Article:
The love William “Bill” Mueller had for the Lilac Village and the admiration Lombard residents had for their longtime village president emanated throughout his funeral Mass Saturday morning.
About 400 people, many donning purple shirts or ribbons, came to St. Pius X Catholic Church to pay tribute to Mueller, who died Aug. 18 at age 76 from complications of West Nile virus. He was also battling the cancer multiple myeloma at the time of his death.
Purple ribbons were wrapped around all the trees surrounding the church — where Mueller visited every Sunday and often during the week, too.
The Rev. Thomas Paul said Mueller’s last words — from the prayer “Our Father” — were “words of faith,” and that Mueller was “truly and totally” a Catholic.
Mueller served as a school board member for St. Pius X from 1968 to 1974 and spent much of his time at the church, helping with everything from Cub Scouts to building renovations in the 1980s.
His work in Lombard and DuPage County was also extensive. He was a village trustee from 1975-79, held leadership positions on the DuPage Mayors and Managers Conference and the DuPage Water Commission and served as village president since 1993.
“This is a man who had LOMBARD on his license plate because he had it in his heart,” Paul said, adding that Mueller’s energy, zeal and courage to do things came from support from his family — especially Eileen, his wife of 52 years — Lombard residents and God.
At one point, Paul read an excerpt from Mueller’s last State of the Village address, highlighting a point when he said, “Remember, every day is a gift. Take time to enjoy it.”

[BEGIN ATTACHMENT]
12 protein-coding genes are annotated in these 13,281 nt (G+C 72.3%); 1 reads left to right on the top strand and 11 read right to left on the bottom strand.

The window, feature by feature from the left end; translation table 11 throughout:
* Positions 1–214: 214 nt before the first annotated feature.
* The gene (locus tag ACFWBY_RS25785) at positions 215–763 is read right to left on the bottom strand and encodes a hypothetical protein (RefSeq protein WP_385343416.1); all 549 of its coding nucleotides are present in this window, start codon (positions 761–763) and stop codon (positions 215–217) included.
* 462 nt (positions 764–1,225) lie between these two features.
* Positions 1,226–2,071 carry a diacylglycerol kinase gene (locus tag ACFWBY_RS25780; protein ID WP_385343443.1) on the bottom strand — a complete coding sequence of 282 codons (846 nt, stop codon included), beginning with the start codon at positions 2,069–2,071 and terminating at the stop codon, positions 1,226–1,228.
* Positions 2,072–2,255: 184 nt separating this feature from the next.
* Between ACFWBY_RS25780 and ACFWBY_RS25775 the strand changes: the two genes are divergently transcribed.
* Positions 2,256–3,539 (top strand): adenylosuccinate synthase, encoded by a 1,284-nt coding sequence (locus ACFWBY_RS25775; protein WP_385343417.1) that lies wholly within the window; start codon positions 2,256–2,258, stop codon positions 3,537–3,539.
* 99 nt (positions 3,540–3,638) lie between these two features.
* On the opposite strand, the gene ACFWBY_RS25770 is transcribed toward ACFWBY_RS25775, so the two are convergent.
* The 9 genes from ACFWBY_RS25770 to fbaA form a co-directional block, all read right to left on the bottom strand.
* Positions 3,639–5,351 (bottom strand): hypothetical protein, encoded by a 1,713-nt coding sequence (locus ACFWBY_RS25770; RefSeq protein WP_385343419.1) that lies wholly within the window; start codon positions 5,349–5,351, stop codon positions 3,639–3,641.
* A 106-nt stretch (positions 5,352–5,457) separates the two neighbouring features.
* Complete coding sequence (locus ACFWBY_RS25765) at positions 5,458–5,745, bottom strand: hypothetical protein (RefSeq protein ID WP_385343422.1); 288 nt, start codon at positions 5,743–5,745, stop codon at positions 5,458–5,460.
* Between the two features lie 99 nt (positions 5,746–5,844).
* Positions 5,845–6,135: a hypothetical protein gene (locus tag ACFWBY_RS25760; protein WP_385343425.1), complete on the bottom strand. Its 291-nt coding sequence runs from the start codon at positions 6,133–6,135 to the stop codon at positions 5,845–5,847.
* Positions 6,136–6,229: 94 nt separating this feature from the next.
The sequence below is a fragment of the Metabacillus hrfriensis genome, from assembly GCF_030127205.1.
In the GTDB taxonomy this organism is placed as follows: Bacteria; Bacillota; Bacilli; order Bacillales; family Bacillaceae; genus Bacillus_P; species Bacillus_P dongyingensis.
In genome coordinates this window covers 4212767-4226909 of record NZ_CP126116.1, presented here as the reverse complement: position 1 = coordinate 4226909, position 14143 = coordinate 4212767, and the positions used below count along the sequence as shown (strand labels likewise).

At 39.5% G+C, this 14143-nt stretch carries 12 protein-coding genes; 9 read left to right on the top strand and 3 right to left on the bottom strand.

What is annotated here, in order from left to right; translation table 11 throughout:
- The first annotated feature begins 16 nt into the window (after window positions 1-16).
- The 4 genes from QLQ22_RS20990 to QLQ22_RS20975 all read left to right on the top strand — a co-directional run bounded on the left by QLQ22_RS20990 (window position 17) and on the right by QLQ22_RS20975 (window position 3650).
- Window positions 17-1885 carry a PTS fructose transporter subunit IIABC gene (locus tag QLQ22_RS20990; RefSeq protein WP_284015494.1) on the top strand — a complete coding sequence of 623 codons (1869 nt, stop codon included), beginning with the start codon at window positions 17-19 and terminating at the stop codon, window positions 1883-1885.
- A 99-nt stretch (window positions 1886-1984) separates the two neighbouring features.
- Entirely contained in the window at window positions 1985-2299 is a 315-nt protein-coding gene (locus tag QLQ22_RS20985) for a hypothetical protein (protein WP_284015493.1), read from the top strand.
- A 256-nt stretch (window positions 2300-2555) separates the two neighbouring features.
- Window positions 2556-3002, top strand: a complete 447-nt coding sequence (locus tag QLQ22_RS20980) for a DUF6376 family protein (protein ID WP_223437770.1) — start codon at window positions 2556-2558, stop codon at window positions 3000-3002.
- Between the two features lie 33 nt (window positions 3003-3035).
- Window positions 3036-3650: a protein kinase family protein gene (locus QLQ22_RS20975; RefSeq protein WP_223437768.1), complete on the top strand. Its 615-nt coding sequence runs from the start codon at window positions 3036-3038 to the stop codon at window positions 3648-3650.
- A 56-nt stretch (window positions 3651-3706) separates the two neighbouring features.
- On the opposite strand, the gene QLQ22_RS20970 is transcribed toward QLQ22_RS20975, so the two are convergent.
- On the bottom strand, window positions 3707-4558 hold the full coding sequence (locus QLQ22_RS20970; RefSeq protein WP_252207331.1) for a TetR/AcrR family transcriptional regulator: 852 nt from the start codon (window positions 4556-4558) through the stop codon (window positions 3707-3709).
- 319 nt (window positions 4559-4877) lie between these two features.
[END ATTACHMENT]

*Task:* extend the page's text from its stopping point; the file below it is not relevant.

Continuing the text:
Former village clerk Lorraine Gerhardt said she admired Mueller’s wisdom, responsibility, fairness and great ability to negotiate and communicate. But, she said, one of his best talents was being a good friend.
“Bill, my good friend, thank you,” Gerhardt said, leaving the podium to a round of applause.
With her sister Debbie Rapata by her side, Donna Fruehe said some of their father’s favorite things in life included parades, fireworks and sweets. She noted, to laughs, that they even put a chocolate doughnut in his casket.
Fruehe said Mueller loved calling residents on their birthdays, and on his own birthday, which fell on Halloween, he would playfully make the children sing Happy Birthday to him instead of saying trick-or-treat.
“The town of Lombard will miss our dad and his passion for the community. The village hall employees will miss my dad. His second family. St. Pius Church, and the school, will miss his presence. I personally, will miss my father. I called him the miracle man. He inspired me every day,” Fruehe said, breaking into tears.
Fruehe thanked everyone for attending the Mass and told them not to forget what Mueller taught them over the years.
“He loved every single one of you,” she said, as people in the pews wiped tears from their eyes.
A line of vehicles from the village’s police, fire, public works and building departments — along with about 100 cars — circled around Lombard before heading to Queen of Heaven Cemetery in Hillside. Residents could be seen watching the procession from street corners around the village.
“He was quite a guy,” resident Mary Gerlesits said, adding that hundreds attended a visitation for Mueller the day before. “He was Lombard.”Copyright © 2014 Paddock Publications, Inc. All rights reserved.